The hurricane which became tropical storm Irene ended up doing more damage with its precipitation than it did with its winds. In parts of the East Coast, August was already the rainiest month on record prior to the storm. So the waterways were swelled and more prone to flooding. Apparently Vermont got some of the worst of it, with much of the state flooded. And the storm knocked out power to millions of residents as well. The death toll is at least at 21, and that could rise.
So even though the storm dissipated as it moved up the coast, it was still a powerful and destructive force that required a strong federal response, something that would be unquestioned unless your name is Ron Paul. And chief executives of both parties praised that emergency management effort from FEMA.
When asked by ABC’s “This Week” host Jake Tappper whether there’s anything that New Jersey needs from the federal government that it hasn’t been getting, Gov. Chris Christie (R-N.J.) replied, “Not at this point.”
“We have FEMA representatives here at the Regional Operations and Intelligence Center [who have] been working with us. I’m going to be calling [Homeland Security] Secretary Napolitano in an hour or two to make a further request of additional needs. But so far, FEMA has been very responsive,” said Christie.
On NBC’s “Meet the Press,” Gov. Martin O’Malley (D-Md.) also had nothing but praise for the federal response [...]
“Craig Fugate and the people at FEMA, Secretary Napolitano and President Obama — they have been excellent,” said O’Malley. “They have been with us since day one, and actually, before the storm arrived, they were here, and it’s worked really, really well. This is a much better FEMA than the olden days.”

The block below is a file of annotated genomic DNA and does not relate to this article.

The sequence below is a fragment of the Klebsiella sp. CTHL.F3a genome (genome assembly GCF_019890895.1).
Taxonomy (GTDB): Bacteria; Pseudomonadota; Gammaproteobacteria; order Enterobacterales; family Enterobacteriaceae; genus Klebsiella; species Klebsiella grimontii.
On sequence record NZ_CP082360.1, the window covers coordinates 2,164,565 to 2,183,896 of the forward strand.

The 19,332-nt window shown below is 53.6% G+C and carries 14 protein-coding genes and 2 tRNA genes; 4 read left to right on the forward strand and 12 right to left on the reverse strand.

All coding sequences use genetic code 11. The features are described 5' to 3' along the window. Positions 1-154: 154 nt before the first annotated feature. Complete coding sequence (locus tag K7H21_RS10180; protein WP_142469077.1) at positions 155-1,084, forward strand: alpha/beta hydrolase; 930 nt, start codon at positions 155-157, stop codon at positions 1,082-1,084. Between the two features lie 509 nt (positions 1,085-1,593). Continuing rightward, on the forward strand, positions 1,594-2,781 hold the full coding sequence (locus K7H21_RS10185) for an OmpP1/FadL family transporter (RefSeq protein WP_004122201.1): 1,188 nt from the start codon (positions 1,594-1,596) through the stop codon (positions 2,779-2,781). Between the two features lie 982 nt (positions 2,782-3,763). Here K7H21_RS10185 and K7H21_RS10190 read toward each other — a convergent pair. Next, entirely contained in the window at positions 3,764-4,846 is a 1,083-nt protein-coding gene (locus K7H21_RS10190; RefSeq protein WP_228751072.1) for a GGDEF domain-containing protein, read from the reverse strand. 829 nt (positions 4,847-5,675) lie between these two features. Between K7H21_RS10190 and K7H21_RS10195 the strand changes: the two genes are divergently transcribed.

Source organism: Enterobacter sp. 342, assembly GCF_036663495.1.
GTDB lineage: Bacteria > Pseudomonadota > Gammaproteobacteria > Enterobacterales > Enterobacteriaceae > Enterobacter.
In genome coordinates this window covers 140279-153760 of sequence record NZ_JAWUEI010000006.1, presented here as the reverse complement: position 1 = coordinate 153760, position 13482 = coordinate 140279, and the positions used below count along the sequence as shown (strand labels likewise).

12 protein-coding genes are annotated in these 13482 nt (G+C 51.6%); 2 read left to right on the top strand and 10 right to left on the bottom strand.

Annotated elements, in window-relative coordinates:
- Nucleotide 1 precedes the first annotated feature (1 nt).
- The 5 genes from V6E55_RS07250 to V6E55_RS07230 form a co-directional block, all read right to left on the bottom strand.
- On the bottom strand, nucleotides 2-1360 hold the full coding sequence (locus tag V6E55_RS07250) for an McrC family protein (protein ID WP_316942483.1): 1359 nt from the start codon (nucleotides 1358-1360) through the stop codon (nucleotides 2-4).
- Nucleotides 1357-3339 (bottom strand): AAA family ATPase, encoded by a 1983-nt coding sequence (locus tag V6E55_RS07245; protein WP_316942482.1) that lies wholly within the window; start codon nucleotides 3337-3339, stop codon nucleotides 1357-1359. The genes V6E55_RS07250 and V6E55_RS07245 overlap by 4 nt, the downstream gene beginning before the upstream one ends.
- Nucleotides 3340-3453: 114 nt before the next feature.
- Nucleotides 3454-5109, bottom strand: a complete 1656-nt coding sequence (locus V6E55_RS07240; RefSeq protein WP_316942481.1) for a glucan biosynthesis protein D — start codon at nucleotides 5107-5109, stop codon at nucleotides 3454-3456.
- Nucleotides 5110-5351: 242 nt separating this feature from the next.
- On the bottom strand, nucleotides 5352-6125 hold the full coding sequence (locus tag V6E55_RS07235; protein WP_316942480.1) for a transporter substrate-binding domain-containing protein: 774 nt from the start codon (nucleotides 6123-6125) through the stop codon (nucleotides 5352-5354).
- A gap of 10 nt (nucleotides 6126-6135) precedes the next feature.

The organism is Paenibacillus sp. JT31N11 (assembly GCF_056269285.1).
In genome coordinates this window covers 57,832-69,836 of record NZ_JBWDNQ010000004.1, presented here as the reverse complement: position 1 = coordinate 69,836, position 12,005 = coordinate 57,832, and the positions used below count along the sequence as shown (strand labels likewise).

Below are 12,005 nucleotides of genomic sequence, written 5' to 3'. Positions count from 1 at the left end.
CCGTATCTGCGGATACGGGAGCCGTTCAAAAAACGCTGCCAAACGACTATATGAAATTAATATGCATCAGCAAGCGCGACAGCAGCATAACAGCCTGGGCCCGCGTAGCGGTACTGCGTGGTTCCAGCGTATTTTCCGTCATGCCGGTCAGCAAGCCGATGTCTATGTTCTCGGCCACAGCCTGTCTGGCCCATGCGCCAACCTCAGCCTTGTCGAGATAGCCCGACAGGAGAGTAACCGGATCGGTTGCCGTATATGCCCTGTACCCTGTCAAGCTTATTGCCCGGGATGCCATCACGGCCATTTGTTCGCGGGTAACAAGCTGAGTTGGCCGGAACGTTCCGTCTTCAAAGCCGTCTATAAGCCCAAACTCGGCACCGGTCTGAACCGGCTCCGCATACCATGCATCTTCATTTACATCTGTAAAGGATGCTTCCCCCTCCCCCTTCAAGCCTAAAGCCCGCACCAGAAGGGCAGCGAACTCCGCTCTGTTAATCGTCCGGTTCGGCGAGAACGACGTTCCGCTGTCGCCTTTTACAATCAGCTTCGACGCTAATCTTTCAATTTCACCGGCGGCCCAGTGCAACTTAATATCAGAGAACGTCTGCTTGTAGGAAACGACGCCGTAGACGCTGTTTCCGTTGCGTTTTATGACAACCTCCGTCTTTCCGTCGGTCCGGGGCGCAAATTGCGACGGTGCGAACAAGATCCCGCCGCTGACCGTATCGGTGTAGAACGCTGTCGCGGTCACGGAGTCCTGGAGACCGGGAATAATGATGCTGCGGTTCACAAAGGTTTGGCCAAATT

O’Malley was referring to the “olden days” of the Bush administration, when FEMA became a national joke under Michael Brown, who oversaw the agency during Hurricane Katrina. Brown — who embellished his resume to get the high-profile job — and other Bush administration officials were harshly criticized for failing to respond to the devastating storm.
It’s early in the recovery and rescue effort, so this is obviously subject to change. But FEMA has become a very functional agency over the last few years under the direction of Craig Fugate. It never should have unraveled, given the simplicity of the task – provide resources, distribute resources, help the state and local responders. But what we know is that emergency management has not given way to sloth or corruption, and they are performing their duties competently. This is about the least we can expect from our government, but they are passing the test.
A few more things to say about that. For FEMA to keep up the response, they will probably need emergency funding to help out states devastated by the storm, and Eric Cantor has already signaled a fight on that, demanding cuts elsewhere to pay for hurricane relief. Next, the fact that our infrastructure is so brittle that a storm of any type knocks out power is a serious problem, and shows that the money “saved” from not addressing infrastructure is invariably spent later, at a higher cost. Finally, whether you think this Administration is doing a good job or not with emergency management may hinge on whether you think emergencies of this type are growing more frequent with the increase of climate change. Since we’ve made little movement on addressing that challenge over the last few years, it stresses agencies like FEMA that much more.